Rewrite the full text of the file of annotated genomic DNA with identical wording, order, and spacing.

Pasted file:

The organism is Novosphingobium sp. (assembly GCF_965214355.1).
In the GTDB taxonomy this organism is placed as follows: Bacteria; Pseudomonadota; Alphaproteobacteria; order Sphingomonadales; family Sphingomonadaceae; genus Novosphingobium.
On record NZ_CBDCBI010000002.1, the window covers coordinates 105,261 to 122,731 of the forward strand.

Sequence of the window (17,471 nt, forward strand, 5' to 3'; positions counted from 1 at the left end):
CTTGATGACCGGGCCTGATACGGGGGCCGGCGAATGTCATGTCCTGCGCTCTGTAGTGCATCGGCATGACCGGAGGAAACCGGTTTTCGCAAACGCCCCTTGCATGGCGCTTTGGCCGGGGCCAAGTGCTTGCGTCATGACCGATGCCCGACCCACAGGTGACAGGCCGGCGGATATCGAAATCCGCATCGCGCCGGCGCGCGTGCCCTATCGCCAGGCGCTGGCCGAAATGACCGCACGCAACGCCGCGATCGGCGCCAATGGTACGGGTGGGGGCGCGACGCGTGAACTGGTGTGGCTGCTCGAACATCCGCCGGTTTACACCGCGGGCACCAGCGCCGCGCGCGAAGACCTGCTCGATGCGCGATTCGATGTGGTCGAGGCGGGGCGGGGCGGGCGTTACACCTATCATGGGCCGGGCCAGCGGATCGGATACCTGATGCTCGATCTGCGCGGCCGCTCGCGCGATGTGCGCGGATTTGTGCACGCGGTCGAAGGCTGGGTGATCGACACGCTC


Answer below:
The organism is Novosphingobium sp. (assembly GCF_965214355.1).
In the GTDB taxonomy this organism is placed as follows: Bacteria; Pseudomonadota; Alphaproteobacteria; order Sphingomonadales; family Sphingomonadaceae; genus Novosphingobium.
On record NZ_CBDCBI010000002.1, the window covers coordinates 105,261 to 122,731 of the forward strand.

Sequence of the window (17,471 nt, forward strand, 5' to 3'; positions counted from 1 at the left end):
CTTGATGACCGGGCCTGATACGGGGGCCGGCGAATGTCATGTCCTGCGCTCTGTAGTGCATCGGCATGACCGGAGGAAACCGGTTTTCGCAAACGCCCCTTGCATGGCGCTTTGGCCGGGGCCAAGTGCTTGCGTCATGACCGATGCCCGACCCACAGGTGACAGGCCGGCGGATATCGAAATCCGCATCGCGCCGGCGCGCGTGCCCTATCGCCAGGCGCTGGCCGAAATGACCGCACGCAACGCCGCGATCGGCGCCAATGGTACGGGTGGGGGCGCGACGCGTGAACTGGTGTGGCTGCTCGAACATCCGCCGGTTTACACCGCGGGCACCAGCGCCGCGCGCGAAGACCTGCTCGATGCGCGATTCGATGTGGTCGAGGCGGGGCGGGGCGGGCGTTACACCTATCATGGGCCGGGCCAGCGGATCGGATACCTGATGCTCGATCTGCGCGGCCGCTCGCGCGATGTGCGCGGATTTGTGCACGCGGTCGAAGGCTGGGTGATCGACACGCTC